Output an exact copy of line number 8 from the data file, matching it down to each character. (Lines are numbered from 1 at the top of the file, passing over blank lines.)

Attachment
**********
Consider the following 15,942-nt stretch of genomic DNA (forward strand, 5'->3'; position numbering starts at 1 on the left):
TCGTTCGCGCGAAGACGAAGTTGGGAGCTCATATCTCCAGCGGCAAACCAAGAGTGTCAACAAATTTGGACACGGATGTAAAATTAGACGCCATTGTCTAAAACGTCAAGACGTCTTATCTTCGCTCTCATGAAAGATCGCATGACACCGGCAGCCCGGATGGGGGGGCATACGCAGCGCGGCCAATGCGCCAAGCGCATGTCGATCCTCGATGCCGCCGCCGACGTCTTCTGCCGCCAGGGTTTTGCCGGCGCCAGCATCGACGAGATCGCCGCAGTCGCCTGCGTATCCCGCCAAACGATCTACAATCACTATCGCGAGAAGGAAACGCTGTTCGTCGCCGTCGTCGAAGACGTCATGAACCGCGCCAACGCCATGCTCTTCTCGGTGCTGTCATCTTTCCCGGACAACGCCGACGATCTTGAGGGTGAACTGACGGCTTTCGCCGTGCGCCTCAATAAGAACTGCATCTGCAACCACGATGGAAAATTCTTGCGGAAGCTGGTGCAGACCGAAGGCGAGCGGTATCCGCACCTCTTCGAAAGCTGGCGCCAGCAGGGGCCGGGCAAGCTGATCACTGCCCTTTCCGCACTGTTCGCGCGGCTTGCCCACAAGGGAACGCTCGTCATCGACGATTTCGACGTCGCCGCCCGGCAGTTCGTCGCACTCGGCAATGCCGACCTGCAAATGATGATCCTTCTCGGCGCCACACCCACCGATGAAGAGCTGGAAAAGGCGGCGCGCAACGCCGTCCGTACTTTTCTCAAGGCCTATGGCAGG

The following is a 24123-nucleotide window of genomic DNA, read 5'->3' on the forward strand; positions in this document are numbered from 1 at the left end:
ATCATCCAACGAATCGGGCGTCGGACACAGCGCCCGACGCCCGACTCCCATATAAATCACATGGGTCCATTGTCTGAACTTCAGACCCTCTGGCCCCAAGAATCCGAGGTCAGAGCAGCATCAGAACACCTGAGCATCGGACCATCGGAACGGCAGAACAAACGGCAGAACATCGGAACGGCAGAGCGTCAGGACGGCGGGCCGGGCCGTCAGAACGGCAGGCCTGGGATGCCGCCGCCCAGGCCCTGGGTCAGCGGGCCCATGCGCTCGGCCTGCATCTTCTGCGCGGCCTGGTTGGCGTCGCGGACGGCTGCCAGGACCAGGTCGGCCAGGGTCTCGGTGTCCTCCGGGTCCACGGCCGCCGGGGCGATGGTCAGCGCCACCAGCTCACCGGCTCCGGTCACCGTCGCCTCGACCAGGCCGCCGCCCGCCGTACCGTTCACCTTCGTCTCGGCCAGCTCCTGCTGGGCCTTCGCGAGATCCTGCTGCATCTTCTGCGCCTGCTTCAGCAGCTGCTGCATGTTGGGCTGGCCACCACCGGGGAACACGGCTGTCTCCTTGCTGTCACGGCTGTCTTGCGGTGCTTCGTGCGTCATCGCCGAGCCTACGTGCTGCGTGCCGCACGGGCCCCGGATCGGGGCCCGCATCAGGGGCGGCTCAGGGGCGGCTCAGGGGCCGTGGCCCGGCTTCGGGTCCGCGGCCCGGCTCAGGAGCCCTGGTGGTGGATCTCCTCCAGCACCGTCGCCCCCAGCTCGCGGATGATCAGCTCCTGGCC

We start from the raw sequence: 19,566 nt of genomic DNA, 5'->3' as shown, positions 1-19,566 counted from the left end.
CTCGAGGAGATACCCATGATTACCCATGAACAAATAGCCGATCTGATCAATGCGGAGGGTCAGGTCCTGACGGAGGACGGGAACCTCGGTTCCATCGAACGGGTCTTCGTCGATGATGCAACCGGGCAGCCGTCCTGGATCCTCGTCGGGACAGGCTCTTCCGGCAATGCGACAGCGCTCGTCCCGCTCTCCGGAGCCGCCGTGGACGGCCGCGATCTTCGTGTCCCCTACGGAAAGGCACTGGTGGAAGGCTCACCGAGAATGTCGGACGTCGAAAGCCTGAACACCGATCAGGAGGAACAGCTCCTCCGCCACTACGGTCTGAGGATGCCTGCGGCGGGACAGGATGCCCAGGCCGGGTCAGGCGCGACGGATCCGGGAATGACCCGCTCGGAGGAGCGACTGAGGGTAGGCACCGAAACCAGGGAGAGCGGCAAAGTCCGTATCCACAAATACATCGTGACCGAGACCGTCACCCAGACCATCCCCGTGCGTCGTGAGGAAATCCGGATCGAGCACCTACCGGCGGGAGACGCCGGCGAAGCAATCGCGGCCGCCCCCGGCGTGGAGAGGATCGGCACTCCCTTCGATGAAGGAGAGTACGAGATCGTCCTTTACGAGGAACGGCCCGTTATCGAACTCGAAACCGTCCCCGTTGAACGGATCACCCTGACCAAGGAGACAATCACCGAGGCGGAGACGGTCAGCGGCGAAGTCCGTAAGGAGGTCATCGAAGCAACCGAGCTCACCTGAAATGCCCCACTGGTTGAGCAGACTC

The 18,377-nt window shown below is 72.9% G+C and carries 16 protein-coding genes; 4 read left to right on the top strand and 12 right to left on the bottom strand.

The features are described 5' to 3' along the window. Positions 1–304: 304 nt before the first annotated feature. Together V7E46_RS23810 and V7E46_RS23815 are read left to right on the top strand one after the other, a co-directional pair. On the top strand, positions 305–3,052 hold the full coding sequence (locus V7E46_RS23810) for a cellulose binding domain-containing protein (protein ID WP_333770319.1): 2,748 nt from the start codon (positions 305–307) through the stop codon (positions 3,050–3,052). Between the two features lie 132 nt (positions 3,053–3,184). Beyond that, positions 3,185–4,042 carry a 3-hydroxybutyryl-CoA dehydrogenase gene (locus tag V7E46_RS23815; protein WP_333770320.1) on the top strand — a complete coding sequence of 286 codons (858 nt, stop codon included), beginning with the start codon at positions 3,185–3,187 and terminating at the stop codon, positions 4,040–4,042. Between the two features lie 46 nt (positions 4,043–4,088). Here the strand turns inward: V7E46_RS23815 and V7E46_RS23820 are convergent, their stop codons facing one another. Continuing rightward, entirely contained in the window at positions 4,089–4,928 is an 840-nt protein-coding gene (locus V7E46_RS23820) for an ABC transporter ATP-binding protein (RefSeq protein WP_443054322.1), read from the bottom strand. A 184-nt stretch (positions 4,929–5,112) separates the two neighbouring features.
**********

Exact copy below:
The features are described 5' to 3' along the window. Positions 1–304: 304 nt before the first annotated feature. Together V7E46_RS23810 and V7E46_RS23815 are read left to right on the top strand one after the other, a co-directional pair. On the top strand, positions 305–3,052 hold the full coding sequence (locus V7E46_RS23810) for a cellulose binding domain-containing protein (protein ID WP_333770319.1): 2,748 nt from the start codon (positions 305–307) through the stop codon (positions 3,050–3,052). Between the two features lie 132 nt (positions 3,053–3,184). Beyond that, positions 3,185–4,042 carry a 3-hydroxybutyryl-CoA dehydrogenase gene (locus tag V7E46_RS23815; protein WP_333770320.1) on the top strand — a complete coding sequence of 286 codons (858 nt, stop codon included), beginning with the start codon at positions 3,185–3,187 and terminating at the stop codon, positions 4,040–4,042. Between the two features lie 46 nt (positions 4,043–4,088). Here the strand turns inward: V7E46_RS23815 and V7E46_RS23820 are convergent, their stop codons facing one another. Continuing rightward, entirely contained in the window at positions 4,089–4,928 is an 840-nt protein-coding gene (locus V7E46_RS23820) for an ABC transporter ATP-binding protein (RefSeq protein WP_443054322.1), read from the bottom strand. A 184-nt stretch (positions 4,929–5,112) separates the two neighbouring features.